- an electronic device that consists, typically, of a sealed glass bulb containing two or more electrodes: used to generate, amplify, and rectify electric oscillations and alternating currents.
Origin of electron tube
First recorded in 1920–25
Also called electronic tube.
Dictionary.com Unabridged Based on the Random House Unabridged Dictionary, © Random House, Inc. 2018
- an electrical device, such as a valve, in which a flow of electrons between electrodes takes placeAlso called: vacuum tube Sometimes shortened to: tube
Collins English Dictionary - Complete & Unabridged 2012 Digital Edition © William Collins Sons & Co. Ltd. 1979, 1986 © HarperCollins Publishers 1998, 2000, 2003, 2005, 2006, 2007, 2009, 2012
- A sealed glass tube containing either a vacuum or a small amount of gas, in which electrons move from a negatively charged electrode, the cathode, to a positively charged one, the anode. The cathode is usually heated by an electric current to free the electrons. Other electrodes in the tube can vary the electric or magnetic fields in the tube to control the strength and direction of the moving electrons. Electron tubes are used to amplify signals, rectify AC currents, and produce x-rays, among other uses. They have been mostly replaced by transistors but are still used in television screens, computer monitors, and microwave technology. Also called valve See also vacuum tube.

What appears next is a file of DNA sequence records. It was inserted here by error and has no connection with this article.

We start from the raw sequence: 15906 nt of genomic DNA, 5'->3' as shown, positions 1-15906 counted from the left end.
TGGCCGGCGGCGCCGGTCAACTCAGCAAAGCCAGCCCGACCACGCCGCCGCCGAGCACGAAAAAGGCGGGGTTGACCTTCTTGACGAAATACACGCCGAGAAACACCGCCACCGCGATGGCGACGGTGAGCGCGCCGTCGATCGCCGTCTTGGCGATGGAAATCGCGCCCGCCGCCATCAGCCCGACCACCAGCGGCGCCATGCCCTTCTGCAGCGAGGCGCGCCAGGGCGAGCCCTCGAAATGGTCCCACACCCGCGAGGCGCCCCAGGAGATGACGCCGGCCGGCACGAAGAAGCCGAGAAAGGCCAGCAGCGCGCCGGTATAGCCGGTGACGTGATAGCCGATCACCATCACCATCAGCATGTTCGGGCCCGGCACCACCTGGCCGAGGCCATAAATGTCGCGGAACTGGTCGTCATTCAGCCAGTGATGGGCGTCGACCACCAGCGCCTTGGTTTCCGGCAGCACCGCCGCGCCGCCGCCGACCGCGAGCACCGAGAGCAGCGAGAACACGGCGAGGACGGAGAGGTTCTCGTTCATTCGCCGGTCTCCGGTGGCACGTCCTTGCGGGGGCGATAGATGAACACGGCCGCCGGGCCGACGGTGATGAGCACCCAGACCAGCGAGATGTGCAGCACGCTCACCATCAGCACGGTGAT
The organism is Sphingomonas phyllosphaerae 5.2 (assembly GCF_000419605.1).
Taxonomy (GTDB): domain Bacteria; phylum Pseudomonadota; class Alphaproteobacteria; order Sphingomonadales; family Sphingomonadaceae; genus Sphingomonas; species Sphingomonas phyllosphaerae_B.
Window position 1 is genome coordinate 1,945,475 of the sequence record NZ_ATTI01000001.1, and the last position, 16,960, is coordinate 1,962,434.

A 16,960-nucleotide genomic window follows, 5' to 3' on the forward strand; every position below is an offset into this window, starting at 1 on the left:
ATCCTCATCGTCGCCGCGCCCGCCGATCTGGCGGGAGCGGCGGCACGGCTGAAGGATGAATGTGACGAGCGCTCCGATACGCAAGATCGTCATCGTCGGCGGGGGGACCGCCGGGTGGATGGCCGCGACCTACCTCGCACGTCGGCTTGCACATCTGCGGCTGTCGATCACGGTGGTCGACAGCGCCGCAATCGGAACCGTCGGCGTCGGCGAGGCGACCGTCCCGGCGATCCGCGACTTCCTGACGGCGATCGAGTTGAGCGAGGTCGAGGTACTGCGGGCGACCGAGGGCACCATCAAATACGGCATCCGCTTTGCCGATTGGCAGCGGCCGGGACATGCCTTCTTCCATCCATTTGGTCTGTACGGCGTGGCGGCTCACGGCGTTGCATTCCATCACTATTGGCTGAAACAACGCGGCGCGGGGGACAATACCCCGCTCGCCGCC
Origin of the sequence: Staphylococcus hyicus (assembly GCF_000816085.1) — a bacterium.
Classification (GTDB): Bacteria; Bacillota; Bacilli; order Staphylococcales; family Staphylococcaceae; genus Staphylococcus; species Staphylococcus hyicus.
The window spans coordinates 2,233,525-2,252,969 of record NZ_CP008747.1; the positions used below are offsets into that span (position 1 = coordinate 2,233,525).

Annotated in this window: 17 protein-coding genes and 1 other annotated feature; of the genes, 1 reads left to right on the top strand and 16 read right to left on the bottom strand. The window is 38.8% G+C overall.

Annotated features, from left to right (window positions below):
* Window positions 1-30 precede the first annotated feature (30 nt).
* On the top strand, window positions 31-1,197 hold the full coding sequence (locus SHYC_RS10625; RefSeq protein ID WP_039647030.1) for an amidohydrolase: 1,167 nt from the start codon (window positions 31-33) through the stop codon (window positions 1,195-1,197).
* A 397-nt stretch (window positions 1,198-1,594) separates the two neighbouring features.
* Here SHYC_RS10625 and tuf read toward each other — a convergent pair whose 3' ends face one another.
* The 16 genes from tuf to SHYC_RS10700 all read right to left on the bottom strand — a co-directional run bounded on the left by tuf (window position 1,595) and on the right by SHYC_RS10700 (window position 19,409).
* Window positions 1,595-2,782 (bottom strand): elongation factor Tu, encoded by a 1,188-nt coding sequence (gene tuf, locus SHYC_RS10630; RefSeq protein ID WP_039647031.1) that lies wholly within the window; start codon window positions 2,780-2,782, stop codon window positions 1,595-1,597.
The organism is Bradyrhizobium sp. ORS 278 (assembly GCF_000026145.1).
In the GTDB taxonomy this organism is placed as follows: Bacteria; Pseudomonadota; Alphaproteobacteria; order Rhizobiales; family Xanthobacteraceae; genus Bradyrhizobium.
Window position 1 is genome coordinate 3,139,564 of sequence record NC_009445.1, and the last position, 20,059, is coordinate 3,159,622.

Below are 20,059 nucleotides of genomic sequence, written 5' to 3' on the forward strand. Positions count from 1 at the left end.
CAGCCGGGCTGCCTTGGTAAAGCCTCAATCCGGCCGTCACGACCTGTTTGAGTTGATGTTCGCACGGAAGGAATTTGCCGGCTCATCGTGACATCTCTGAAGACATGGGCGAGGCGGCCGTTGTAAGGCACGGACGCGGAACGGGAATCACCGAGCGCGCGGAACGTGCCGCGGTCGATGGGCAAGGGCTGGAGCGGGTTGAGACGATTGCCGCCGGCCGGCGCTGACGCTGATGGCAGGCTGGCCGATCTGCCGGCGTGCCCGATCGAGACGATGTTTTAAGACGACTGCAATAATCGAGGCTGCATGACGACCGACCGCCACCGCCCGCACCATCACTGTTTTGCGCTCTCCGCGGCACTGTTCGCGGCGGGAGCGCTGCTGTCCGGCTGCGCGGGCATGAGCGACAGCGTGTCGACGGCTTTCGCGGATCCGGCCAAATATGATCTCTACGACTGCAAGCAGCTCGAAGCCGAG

The American Heritage® Science Dictionary Copyright © 2011. Published by Houghton Mifflin Harcourt Publishing Company. All rights reserved.